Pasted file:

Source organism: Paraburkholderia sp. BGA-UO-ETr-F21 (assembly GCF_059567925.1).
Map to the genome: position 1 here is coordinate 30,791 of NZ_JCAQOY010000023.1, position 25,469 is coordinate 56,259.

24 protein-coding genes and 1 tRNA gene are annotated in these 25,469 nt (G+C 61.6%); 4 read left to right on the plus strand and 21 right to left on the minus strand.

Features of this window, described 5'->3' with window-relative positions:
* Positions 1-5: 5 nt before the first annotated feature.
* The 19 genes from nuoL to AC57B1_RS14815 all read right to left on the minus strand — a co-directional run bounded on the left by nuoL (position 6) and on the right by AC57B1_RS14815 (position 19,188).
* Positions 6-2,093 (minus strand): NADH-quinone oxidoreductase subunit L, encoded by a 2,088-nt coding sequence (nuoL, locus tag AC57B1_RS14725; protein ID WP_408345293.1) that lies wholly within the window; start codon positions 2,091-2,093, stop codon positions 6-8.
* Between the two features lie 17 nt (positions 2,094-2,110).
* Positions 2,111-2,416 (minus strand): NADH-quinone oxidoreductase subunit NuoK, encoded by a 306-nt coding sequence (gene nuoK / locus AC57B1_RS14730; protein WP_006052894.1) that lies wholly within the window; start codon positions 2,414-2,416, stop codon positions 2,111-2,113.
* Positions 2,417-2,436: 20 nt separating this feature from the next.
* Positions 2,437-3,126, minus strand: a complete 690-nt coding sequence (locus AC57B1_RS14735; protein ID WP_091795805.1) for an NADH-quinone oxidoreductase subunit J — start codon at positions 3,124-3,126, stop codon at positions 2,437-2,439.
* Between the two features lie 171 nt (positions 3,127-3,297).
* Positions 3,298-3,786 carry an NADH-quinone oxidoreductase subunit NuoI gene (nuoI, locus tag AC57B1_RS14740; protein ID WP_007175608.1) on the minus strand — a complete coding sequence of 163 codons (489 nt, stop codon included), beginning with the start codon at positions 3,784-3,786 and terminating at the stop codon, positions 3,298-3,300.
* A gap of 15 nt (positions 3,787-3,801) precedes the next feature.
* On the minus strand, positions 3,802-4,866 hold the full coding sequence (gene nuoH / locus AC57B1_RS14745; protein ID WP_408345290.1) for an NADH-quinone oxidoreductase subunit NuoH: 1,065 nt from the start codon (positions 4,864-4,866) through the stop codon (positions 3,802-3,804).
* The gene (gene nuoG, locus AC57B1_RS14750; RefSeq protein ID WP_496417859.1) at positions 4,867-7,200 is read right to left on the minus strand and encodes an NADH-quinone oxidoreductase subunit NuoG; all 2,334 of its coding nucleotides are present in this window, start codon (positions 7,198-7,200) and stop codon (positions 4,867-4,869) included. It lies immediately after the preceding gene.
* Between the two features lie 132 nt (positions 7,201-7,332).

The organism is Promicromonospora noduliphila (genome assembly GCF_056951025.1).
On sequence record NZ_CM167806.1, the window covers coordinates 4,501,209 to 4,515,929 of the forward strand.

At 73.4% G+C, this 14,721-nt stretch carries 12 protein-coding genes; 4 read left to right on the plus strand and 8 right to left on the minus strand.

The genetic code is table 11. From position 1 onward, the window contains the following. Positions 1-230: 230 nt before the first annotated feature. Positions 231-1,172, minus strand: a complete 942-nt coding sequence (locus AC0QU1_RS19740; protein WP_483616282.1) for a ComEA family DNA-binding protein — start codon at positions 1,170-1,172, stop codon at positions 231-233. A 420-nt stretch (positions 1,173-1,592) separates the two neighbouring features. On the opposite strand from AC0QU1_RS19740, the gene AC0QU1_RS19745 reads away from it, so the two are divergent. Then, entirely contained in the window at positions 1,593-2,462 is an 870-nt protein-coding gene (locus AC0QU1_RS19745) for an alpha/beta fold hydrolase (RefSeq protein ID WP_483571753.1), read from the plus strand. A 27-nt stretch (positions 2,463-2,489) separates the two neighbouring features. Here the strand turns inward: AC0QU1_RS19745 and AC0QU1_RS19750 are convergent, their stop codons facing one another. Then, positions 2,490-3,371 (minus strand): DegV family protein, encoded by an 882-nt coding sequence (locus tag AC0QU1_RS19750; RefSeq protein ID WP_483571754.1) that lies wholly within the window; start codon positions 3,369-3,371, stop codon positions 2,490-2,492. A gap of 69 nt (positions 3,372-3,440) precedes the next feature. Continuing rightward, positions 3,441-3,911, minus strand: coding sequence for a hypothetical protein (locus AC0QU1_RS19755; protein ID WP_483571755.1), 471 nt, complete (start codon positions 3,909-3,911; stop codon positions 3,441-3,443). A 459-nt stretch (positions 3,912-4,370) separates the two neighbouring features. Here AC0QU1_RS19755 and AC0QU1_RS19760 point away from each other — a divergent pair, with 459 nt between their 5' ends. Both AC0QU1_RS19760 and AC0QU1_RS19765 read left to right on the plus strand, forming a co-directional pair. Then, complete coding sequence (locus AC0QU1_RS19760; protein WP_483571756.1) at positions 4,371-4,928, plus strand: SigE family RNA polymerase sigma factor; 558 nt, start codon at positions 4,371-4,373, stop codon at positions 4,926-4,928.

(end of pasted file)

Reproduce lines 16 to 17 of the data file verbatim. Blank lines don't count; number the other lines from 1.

* The gene (gene nuoG, locus AC57B1_RS14750; RefSeq protein ID WP_496417859.1) at positions 4,867-7,200 is read right to left on the minus strand and encodes an NADH-quinone oxidoreductase subunit NuoG; all 2,334 of its coding nucleotides are present in this window, start codon (positions 7,198-7,200) and stop codon (positions 4,867-4,869) included. It lies immediately after the preceding gene.
* Between the two features lie 132 nt (positions 7,201-7,332).